Summer 2020: Pulse Surveys Reveal Impact of Pandemic

America’s Mental Health Pulse Surveys, released in April and June 2020, examined the state of mental health of Americans during the pandemic.  The initial survey took an overall look at mental health in this country, with an additional deep dive into how veterans and military families are feeling. Newer data in June brings insight into how Frontline Healthcare Providers and First Responders have dealt with the pandemic.

Overall, the 2020 America’s Mental Health Pulse Survey of more than 2,000 U.S. adults offered a comprehensive snapshot of the mindset of Americans surrounding mental health during the pandemic. Key findings included:

– 70% of Americans are worried about their physical health due to COVID-19, and 58% of Americans are concerned about their mental health because of social distancing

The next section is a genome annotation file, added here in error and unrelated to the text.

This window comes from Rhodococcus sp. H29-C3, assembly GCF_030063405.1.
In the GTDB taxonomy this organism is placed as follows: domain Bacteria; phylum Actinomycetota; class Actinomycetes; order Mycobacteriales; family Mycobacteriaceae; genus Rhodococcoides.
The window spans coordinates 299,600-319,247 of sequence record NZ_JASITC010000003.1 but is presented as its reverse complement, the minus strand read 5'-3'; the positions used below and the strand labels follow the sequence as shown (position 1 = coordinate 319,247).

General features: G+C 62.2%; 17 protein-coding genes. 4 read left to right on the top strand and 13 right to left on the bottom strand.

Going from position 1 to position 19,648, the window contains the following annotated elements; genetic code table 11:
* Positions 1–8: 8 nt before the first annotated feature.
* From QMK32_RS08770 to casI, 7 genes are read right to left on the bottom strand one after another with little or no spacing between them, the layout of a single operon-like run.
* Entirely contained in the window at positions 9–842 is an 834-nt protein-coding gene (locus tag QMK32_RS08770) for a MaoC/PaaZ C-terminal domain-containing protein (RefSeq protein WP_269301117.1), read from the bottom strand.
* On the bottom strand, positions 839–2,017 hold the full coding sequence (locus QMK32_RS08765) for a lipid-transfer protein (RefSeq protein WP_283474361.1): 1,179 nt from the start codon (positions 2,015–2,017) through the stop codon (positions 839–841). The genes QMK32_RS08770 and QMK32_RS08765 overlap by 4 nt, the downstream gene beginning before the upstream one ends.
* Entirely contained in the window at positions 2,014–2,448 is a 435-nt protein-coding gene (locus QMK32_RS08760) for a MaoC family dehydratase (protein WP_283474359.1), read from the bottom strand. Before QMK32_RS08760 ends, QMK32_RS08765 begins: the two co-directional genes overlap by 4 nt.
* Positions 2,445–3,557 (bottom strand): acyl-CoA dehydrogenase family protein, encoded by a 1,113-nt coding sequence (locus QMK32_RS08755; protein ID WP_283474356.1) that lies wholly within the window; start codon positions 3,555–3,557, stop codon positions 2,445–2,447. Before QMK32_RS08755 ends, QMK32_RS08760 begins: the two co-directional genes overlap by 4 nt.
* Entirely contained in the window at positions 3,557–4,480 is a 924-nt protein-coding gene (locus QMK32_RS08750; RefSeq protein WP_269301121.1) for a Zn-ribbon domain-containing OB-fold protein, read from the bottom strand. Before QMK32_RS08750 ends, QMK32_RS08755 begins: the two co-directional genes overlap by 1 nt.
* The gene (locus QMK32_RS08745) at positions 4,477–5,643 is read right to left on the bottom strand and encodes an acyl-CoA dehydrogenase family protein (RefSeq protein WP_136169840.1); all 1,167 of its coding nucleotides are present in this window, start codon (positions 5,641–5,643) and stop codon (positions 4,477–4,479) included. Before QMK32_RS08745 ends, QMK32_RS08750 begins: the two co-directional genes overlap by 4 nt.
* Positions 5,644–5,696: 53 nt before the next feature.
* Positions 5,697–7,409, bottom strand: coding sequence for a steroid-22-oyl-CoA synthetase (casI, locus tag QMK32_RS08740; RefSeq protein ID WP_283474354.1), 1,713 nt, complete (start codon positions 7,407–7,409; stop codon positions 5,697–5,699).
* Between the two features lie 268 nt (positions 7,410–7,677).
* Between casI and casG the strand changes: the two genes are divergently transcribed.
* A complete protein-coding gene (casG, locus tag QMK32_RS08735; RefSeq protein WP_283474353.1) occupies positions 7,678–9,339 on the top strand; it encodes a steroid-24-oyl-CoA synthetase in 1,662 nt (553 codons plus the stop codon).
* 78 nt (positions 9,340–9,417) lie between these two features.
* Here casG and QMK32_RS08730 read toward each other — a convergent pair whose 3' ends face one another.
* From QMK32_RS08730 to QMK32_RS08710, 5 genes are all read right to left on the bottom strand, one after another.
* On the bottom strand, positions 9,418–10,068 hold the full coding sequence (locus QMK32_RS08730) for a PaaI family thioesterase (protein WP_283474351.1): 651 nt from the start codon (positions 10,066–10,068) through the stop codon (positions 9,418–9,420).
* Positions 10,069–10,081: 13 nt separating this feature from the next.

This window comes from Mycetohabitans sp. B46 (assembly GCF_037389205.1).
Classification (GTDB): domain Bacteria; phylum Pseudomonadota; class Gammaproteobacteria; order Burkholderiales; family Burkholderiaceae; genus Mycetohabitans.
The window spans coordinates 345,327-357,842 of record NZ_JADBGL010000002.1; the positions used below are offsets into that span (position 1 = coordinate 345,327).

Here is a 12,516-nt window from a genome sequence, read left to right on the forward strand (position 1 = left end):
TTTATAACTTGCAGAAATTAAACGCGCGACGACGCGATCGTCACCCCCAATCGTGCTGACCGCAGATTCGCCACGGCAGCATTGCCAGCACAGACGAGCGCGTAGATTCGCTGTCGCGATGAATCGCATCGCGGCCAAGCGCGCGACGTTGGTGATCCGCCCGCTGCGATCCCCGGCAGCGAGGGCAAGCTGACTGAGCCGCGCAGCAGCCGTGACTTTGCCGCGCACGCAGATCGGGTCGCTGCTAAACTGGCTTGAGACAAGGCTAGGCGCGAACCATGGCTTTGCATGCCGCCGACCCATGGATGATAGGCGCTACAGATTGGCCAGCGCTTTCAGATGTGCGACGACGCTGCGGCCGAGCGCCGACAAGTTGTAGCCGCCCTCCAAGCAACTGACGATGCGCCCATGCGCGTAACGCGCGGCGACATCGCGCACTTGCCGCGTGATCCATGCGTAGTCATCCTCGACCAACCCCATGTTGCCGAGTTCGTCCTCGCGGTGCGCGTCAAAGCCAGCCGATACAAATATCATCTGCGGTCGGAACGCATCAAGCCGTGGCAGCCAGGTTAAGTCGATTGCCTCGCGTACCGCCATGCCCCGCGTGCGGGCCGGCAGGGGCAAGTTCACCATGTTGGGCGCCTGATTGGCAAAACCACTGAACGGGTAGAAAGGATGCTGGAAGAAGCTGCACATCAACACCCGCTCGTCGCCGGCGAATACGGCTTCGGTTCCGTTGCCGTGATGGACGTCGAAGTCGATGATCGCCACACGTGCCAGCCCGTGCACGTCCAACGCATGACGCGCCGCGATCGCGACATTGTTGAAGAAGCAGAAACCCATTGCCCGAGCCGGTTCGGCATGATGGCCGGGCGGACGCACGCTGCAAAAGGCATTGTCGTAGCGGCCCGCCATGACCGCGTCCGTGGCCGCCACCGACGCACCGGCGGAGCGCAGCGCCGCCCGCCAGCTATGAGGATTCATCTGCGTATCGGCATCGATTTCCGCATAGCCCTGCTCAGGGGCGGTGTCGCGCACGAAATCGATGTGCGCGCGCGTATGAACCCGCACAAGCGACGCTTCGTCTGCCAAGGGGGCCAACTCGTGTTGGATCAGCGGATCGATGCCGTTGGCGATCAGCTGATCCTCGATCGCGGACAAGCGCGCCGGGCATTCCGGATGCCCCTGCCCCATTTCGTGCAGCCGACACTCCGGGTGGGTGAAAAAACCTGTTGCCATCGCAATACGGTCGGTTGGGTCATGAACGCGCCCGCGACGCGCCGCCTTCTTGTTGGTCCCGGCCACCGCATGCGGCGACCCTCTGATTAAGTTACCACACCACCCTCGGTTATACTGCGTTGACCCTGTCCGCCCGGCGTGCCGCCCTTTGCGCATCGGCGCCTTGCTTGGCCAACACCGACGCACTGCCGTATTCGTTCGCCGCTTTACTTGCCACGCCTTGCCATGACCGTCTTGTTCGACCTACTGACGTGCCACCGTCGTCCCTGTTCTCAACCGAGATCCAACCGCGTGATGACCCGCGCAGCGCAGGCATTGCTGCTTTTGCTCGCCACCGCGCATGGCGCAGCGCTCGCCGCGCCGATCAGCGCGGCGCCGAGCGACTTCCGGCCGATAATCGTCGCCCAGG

– Two-thirds (64%) of Americans report feeling anxious, yet only one in six (14%) households have accessed mental health care as a result of the pandemic

AMH Pulse: Military Connected Data

CVN also released specific data from post-9/11 veterans, active-duty military and their families. The info was featured in a Stars & Stripes story on April 23, 2020.  Among the highlights:

– While 14% of the general population sought mental health care during COVID-19, 50% + sought mental health care in the military-connected community.

– Nearly seven in ten veterans who served after 9/11 say they are concerned about their mental health because of social distancing and 6 in ten said they were concerned about their employment status. 

AMH Pulse: Frontline Healthcare Providers and First Responders

On June 11, 2020, on the three-month milestone of the global pandemic, CVN announced the results of a national survey of frontline healthcare providers (HCPs) and first responders that showed that COVID-19 has taken a significant toll on their physical and mental health. Key survey findings included:

– Nearly three in four healthcare providers feel their job is putting the lives of their family at risk because of the pandemic (73%).

– In New York City six in ten (58%) frontline HCPs are concerned about their mental health; 29% feel scared.